I thought I would try something new for this post, a book review.
I recently read The Checklist Manifesto: How to Get Things Right and it was one of the best non-fiction books I have ever read. That’s the short of it. Go read the book.
If you are still not convinced, here is a bit more about the book and why I feel it’s a top read for anyone who thinks this blog is even slightly interesting. This is a paragraph from the Introduction.
Here, then, is our situation at the start of the twenty-first century: We have accumulated stupendous know-how. We have put it in the hands of some of the most highly trained, highly skilled, and hardworking people in our society. And, with it, they have indeed accomplished extraordinary things. Nonetheless, that know-how is often unmanageable. Avoidable failures are common and persistent, not to mention demoralizing and frustration, across many fiends—from medicine to finance, business to government.
Does that sound a bit like the environment you work in?
Obviously, the book is about checklists. I heard the book suggested a couple times and thought, “Why would I want to read a book about checklists?” That mentality is one of the issues addressed in this book. Almost no one acknowledges the importance of checklists even with presented evidence on the improvements they foster.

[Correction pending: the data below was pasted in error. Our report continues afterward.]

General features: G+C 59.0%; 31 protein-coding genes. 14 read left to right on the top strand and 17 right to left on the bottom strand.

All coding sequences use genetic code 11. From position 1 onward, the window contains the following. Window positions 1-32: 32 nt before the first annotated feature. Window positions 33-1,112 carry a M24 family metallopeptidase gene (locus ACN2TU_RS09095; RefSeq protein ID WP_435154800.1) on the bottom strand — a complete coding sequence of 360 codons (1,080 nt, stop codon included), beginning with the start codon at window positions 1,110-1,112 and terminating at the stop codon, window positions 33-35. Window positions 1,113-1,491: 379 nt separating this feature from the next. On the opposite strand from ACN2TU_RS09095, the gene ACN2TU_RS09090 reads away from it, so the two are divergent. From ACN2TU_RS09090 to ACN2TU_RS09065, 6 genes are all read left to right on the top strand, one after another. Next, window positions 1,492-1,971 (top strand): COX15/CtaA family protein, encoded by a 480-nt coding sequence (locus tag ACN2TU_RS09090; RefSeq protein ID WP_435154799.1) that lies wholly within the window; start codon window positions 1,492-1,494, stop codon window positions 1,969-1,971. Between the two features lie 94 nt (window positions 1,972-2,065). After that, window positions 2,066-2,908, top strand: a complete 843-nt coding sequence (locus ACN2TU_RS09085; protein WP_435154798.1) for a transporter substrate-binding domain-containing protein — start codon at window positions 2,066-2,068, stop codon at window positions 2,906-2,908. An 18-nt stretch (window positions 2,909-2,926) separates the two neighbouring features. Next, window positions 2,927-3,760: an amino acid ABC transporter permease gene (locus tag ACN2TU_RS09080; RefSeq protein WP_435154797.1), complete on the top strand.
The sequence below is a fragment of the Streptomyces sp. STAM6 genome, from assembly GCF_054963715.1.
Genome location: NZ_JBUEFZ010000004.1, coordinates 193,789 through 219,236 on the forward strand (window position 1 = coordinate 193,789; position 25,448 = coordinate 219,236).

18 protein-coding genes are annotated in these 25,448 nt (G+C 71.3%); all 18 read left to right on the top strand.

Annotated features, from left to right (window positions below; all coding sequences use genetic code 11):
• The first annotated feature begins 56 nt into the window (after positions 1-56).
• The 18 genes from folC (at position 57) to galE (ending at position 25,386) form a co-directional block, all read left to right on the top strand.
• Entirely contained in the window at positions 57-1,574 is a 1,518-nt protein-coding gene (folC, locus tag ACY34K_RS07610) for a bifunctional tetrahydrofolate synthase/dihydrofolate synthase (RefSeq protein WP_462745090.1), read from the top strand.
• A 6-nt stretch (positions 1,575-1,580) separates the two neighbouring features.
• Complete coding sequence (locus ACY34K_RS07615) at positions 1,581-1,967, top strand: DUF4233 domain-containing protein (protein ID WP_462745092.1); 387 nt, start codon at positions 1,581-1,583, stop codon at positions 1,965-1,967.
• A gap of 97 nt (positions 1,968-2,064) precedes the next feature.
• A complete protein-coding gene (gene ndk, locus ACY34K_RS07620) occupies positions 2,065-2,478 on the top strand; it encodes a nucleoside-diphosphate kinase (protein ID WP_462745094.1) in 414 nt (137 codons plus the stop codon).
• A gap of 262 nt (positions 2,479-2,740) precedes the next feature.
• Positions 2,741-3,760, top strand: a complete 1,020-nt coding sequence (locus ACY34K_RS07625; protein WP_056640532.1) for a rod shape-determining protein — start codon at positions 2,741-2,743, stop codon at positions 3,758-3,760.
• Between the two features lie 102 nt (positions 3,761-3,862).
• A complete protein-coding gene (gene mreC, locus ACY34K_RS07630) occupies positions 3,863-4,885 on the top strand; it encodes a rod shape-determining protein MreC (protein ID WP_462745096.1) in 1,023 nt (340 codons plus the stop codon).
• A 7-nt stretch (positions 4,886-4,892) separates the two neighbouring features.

Maybe you’re thinking, “I have scripts and automation, I don’t need checklists.” Automation is just a checklist executed by some technology. Having the skills to build a good checklist will help you develop automation that will be reliable and maintainable. Also, what happens when the automation fails? Gawande presents some good examples from other industries that put the problem in perspective.
On top of all of that, it is a well written and enjoyable book to read. There are numerous stories about significant historical events that you probably never gave much thought to and will probably surprise you to learn about.